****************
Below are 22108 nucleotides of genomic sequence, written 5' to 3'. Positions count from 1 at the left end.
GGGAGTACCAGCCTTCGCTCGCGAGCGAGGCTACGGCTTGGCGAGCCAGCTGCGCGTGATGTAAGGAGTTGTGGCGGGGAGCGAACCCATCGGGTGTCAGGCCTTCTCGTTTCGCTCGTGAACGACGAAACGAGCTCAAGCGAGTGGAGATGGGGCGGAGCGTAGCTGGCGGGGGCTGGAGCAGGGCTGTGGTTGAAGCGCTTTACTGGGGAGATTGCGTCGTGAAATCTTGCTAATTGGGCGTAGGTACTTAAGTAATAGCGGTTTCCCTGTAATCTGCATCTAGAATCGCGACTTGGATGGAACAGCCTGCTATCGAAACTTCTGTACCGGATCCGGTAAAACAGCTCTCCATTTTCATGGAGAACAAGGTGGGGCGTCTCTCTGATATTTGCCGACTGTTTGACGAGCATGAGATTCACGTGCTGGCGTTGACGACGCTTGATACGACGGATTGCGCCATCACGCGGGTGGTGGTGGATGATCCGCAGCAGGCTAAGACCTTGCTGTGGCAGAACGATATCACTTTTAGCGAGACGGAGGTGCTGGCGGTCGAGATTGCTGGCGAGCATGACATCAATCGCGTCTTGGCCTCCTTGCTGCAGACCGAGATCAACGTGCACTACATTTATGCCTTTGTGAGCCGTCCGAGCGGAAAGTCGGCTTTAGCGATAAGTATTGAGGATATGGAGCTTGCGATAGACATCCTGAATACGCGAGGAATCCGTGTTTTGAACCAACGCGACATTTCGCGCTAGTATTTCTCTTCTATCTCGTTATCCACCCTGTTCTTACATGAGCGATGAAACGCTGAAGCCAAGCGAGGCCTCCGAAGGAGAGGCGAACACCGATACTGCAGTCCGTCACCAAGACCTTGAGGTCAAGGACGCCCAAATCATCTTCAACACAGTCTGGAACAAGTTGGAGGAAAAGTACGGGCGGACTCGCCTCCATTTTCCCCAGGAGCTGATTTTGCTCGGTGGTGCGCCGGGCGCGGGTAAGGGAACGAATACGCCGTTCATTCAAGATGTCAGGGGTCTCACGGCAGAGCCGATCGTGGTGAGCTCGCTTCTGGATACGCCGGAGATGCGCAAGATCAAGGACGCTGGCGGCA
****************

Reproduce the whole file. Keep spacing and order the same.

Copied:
Below are 22108 nucleotides of genomic sequence, written 5' to 3'. Positions count from 1 at the left end.
GGGAGTACCAGCCTTCGCTCGCGAGCGAGGCTACGGCTTGGCGAGCCAGCTGCGCGTGATGTAAGGAGTTGTGGCGGGGAGCGAACCCATCGGGTGTCAGGCCTTCTCGTTTCGCTCGTGAACGACGAAACGAGCTCAAGCGAGTGGAGATGGGGCGGAGCGTAGCTGGCGGGGGCTGGAGCAGGGCTGTGGTTGAAGCGCTTTACTGGGGAGATTGCGTCGTGAAATCTTGCTAATTGGGCGTAGGTACTTAAGTAATAGCGGTTTCCCTGTAATCTGCATCTAGAATCGCGACTTGGATGGAACAGCCTGCTATCGAAACTTCTGTACCGGATCCGGTAAAACAGCTCTCCATTTTCATGGAGAACAAGGTGGGGCGTCTCTCTGATATTTGCCGACTGTTTGACGAGCATGAGATTCACGTGCTGGCGTTGACGACGCTTGATACGACGGATTGCGCCATCACGCGGGTGGTGGTGGATGATCCGCAGCAGGCTAAGACCTTGCTGTGGCAGAACGATATCACTTTTAGCGAGACGGAGGTGCTGGCGGTCGAGATTGCTGGCGAGCATGACATCAATCGCGTCTTGGCCTCCTTGCTGCAGACCGAGATCAACGTGCACTACATTTATGCCTTTGTGAGCCGTCCGAGCGGAAAGTCGGCTTTAGCGATAAGTATTGAGGATATGGAGCTTGCGATAGACATCCTGAATACGCGAGGAATCCGTGTTTTGAACCAACGCGACATTTCGCGCTAGTATTTCTCTTCTATCTCGTTATCCACCCTGTTCTTACATGAGCGATGAAACGCTGAAGCCAAGCGAGGCCTCCGAAGGAGAGGCGAACACCGATACTGCAGTCCGTCACCAAGACCTTGAGGTCAAGGACGCCCAAATCATCTTCAACACAGTCTGGAACAAGTTGGAGGAAAAGTACGGGCGGACTCGCCTCCATTTTCCCCAGGAGCTGATTTTGCTCGGTGGTGCGCCGGGCGCGGGTAAGGGAACGAATACGCCGTTCATTCAAGATGTCAGGGGTCTCACGGCAGAGCCGATCGTGGTGAGCTCGCTTCTGGATACGCCGGAGATGCGCAAGATCAAGGACGCTGGCGGCA